>I have worked with many developers who believe that whatever they value is obviously the right values and everybody else just don’t get it.

My go-to example of developer hubris is all the language-mangling technology I have to work around everyday, because it's on by default: auto-complete, phrase suggestions, fuzzy searching, etc. I'm perfectly capable of expressing my intent. I don't need a computer to say "well, um, actually I know you really want something else."


> Otherwise, scratching the left or right side of your nose may be a political statement and preferring a trackpad or a mouse may be a statement regarding values.

This isn't keeping things tractable, it's keeping them rational. You're not required to limit your scope to remain rational. In fact, the claim that scope has to be limited can be a way to intentionally exclude things from being evaluated rationally.

If there's a reasonable way that the orientation of a nose scratch can have political implications, then it should be considered. There's not one, though, so we don't really have to worry about it. But I fear that the criterion you're using for your nose-scratching example is the "Oh, come on..." criterion. If someone comes up with a real argument that there's a right way to scratch your nose, you don't exclude it because of "really?"


The limitation argument applies to the meaning of the word political rather than the application of the concept. While one can look at the political angle of anything, describing everything as political means the label "political" ceases to have any meaning whatsoever.

If everything is political then what's not political? Definitionally nothing. So saying "X is political" becomes equivalent to "X is".

This is a specific case of a broader truth, which is that expanding the definition of a category lowers the information entropy of that category.


>Isn't this a fairly trivial insight though? >Same as saying that everything anyone, or any organization, does is political.

The are both trivial (e.g. post-modernism) and non-trivial (e.g. McLuhan, Postman, Ellul) versions of this idea. They have vastly different implications.

All software engineers would benefit from at least some understanding of the non-trivial versions.

For example, I've heard many engineers seriously suggest that it would be for the benefit of the whole society if traditional publishing would collapse and be completely replaced by self-publishing on Amazon. When they say that they have all the imagined benefits right in front of their mind's eye. (Everyone can publish! Cheap books! Fast/digital delivery!) Simultaneously, it's blatantly obvious that they haven't spent even a minute thinking about what that would lead to. (Hypercentralization. Turning books from artefacts to services. Complete demolition of the highly evolved ecosystem that produced good books in the past.) This is how tech people are trained to think.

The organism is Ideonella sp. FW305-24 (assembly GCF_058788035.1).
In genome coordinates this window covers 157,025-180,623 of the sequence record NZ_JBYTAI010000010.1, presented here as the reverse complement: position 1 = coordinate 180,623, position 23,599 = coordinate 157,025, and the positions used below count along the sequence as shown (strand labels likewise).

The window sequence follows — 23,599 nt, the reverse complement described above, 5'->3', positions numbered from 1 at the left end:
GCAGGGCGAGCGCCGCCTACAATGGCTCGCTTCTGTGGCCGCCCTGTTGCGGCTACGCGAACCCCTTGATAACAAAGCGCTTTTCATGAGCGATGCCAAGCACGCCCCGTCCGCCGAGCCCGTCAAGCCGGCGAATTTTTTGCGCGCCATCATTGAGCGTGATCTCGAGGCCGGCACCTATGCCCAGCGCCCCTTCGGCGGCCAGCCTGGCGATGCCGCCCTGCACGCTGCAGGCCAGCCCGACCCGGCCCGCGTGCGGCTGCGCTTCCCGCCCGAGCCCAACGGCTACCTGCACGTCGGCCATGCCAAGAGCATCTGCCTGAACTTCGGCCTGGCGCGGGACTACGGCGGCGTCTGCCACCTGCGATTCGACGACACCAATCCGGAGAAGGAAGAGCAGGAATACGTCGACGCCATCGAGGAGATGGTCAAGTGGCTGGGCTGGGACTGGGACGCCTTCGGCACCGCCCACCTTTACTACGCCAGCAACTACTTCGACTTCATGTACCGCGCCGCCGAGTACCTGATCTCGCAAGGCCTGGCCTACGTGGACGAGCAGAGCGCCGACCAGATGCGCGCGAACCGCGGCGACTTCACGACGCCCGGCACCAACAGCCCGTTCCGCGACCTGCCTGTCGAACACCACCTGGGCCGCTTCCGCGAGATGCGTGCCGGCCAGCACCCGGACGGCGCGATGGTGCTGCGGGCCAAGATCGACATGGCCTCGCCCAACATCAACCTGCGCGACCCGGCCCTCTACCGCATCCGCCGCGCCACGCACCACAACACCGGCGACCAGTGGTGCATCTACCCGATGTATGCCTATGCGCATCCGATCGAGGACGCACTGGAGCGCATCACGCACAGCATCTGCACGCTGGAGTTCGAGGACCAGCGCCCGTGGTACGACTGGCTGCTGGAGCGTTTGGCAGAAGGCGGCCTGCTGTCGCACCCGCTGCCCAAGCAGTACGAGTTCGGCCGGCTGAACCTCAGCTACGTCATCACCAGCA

Extend this example. Search for some articles or comments debating eReaders. Pretty much none of them ever consider anything beyond the immediate tactile experience and convenience. I mean, even people who argue in favor of physical books.


Well that is understandable since most people are, at best, amateurs outside of their field of expertise, and sometimes within too.

But thankfully not everyone's opinion is of equal competence nor should they be treated as if they were of equal competence. And we don't have to spend much time worrying about these folks.

For example, if thousands in positions of importance started advocating to replace the publishing industry that would be worrying.

But I highly doubt several thousand disgruntled junior folks could destroy the publishing industry, even if they combined their efforts and committed their all to it. And I would bet very few of these folks would ever climb into positions of real importance so they aren't much of a latent threat either.


> Isn't this a fairly trivial insight though?

Outside of HN it is.

Here the only technology that is ever seen with some skepticism is the blockchain. Everything else is golden.


The downvotes are telling.


Git is blockchain though.


In Accepting an honorary degree from the University of Notre Dame a few years ago, General David Sarnoff made this statement: “We are too prone to make technological instruments the scapegoats for the sins of those who wield them. The products of modern science are not in themselves good or bad; it is the way they are used that determines their value.” That is the voice of the current somnambulism. Suppose we were to say, “Apple pie is in itself neither good nor bad; it is the way it is used that determines its value.” Or, “The smallpox virus is in itself neither good nor bad; it is the way it is used that determines their value.” That is, if the slugs reach the right people firearms are good. If the TV tubes fire the right ammunition at the right people it is good. I am not being perverse. There is simply nothing in the Sarnoff statement that will bear scrutiny, for it ignores the nature of the medium, of any and all media, in the true Narcissus style of one hypnotized by the amputation and extension of his own being in a new technical form. General Sarnoff went on to explain his attitude to the technology of print, saying that it was true that print caused much trash to circulate, but it had also disseminated the Bible and the thoughts of seers and philosophers. It has never occurred to General Sarnoff that any technology could do anything but add itself on to what we already are.